Day-to-Day Variability in Nap Duration Predicts Medical Morbidity in Older Adults

Department of Clinical and Health Psychology.
Health Psychology (Impact Factor: 3.59). 02/2012; 31(5):671-6. DOI: 10.1037/a0027374
Source: PubMed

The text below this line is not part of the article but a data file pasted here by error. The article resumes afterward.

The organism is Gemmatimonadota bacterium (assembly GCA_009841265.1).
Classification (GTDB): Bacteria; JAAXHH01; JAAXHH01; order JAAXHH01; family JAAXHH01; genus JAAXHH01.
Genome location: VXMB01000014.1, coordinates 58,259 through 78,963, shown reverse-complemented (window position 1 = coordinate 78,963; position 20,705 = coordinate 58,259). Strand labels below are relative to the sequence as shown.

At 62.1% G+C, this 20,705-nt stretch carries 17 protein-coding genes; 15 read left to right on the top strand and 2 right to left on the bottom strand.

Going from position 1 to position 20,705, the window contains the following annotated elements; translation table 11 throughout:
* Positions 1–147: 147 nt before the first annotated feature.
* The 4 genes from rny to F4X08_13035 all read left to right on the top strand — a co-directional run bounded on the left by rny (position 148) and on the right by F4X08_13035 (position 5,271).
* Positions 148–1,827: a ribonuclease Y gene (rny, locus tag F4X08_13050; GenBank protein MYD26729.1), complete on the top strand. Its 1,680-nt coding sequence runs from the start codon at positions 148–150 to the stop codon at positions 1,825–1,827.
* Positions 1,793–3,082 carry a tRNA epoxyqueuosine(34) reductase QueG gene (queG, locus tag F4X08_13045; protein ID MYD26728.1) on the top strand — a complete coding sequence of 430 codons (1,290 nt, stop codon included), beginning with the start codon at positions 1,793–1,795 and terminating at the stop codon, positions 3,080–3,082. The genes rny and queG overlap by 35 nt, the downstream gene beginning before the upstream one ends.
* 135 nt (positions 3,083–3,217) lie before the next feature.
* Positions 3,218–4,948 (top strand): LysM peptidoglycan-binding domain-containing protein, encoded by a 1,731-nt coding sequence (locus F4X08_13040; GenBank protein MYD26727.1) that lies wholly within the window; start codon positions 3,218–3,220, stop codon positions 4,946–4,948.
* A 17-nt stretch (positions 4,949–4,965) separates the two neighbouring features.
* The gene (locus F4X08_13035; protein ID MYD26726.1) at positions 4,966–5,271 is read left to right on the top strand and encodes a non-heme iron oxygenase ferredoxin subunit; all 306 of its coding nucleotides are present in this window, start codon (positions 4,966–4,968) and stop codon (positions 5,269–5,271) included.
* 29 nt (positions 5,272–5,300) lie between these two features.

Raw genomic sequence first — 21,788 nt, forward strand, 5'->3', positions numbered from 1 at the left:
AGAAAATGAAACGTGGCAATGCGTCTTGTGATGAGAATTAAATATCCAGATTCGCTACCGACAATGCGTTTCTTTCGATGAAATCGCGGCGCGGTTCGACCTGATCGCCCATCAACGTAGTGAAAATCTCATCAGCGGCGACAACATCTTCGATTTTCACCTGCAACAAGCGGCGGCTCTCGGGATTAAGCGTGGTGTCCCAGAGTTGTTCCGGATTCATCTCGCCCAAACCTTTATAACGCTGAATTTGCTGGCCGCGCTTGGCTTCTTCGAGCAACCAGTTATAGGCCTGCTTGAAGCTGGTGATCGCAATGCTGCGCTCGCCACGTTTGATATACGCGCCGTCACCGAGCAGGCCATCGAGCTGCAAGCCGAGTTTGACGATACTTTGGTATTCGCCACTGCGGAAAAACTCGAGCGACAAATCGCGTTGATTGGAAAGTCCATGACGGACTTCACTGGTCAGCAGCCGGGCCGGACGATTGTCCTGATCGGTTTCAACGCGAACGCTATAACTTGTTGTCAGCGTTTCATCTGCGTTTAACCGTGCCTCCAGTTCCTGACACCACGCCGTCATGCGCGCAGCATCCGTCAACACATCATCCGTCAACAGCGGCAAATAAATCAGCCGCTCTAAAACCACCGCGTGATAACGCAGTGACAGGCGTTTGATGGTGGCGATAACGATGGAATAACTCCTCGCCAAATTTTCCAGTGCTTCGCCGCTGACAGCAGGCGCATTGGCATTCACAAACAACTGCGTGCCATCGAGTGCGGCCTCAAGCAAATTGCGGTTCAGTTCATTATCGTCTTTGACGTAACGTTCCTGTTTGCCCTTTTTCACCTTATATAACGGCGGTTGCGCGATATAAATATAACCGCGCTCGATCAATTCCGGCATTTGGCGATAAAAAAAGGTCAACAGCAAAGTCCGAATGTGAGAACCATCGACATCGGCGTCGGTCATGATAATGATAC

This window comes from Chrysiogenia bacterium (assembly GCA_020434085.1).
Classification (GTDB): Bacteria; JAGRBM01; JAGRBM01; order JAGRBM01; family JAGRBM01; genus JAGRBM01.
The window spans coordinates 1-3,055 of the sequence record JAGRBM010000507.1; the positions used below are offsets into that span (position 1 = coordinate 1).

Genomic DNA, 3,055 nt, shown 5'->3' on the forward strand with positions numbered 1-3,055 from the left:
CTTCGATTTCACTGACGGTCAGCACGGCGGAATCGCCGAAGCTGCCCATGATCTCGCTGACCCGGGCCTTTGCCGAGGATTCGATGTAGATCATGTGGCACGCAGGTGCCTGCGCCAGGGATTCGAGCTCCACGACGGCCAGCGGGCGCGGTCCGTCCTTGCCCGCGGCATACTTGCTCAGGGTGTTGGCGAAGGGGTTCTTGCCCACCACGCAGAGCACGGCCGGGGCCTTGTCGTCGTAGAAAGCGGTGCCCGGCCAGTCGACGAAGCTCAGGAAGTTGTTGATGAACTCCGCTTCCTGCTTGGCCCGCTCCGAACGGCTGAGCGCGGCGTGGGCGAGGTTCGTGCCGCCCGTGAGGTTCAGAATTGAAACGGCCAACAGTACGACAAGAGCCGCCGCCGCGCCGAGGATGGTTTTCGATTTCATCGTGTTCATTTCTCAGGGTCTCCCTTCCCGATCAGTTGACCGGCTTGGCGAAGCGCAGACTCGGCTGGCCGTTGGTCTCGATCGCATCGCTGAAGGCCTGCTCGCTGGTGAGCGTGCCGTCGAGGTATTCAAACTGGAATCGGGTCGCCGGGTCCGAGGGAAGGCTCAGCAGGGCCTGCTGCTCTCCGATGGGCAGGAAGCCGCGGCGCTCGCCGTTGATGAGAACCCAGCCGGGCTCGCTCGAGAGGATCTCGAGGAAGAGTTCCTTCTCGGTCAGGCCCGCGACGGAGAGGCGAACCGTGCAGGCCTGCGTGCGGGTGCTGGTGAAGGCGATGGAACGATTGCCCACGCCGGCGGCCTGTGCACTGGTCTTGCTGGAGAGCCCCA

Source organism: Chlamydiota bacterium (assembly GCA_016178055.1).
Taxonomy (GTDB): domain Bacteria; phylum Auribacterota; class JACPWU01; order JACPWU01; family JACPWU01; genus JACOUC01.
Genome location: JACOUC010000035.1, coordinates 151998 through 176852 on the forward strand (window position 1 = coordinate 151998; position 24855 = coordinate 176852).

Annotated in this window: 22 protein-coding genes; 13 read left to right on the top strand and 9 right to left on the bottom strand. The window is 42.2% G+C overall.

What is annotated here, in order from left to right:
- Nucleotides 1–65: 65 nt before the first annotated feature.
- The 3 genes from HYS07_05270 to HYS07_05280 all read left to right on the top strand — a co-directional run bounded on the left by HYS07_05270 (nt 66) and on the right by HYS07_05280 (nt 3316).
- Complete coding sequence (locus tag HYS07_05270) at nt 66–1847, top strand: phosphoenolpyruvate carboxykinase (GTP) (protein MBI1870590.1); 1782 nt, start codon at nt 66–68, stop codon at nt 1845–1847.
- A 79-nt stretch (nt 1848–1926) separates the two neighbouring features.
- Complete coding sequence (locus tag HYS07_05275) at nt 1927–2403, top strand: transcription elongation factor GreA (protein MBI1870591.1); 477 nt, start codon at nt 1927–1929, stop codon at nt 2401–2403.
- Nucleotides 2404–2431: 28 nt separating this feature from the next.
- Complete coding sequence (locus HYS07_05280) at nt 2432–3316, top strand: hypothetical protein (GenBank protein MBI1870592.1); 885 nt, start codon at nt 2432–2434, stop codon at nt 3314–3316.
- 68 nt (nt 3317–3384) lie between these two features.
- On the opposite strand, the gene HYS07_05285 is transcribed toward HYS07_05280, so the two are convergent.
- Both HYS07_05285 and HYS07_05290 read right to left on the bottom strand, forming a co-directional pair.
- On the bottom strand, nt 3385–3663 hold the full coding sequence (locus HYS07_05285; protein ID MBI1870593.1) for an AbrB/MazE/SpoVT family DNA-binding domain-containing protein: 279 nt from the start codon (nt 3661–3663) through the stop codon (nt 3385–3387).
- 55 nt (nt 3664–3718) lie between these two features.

Objective: The objectives for the present study were to (a) examine within-person variability of nap duration and (b) assess how variability in nap duration is related to the number of health conditions in a sample of older adults. For highly variable behaviors such as sleep, it is important to consider fluctuations within the person instead of solely comparing averages of behaviors across persons. Method: Data were drawn from a previous study examining sleep in 103 community-dwelling older adults. Subjective estimates of napping behavior were obtained from sleep diaries and objective estimates of napping behavior were obtained using actigraphy. Both measures were collected for 14 consecutive days. The sampled data were aggregated in terms of (a) average daily time spent napping and (b) average within-person fluctuations in daily nap duration. The health measure consisted of the number of self-reported health conditions. Results: Both the objective and subjective measures revealed that there was considerable day-to-day fluctuation in nap duration and that variability in nap duration, not mean duration, uniquely predicted the number of health conditions, b = .03, b* = .26, t(100) = 2.71, p = .01. Conclusions: Duration of napping in older adults is a highly variable behavior, fluctuating as much within- as between-persons. Furthermore, variability in nap duration from day to day is predictive of greater medical morbidity, suggesting that clinicians should assess for inconsistencies in nap behavior in addition to duration, frequency, and timing. (PsycINFO Database Record (c) 2012 APA, all rights reserved).

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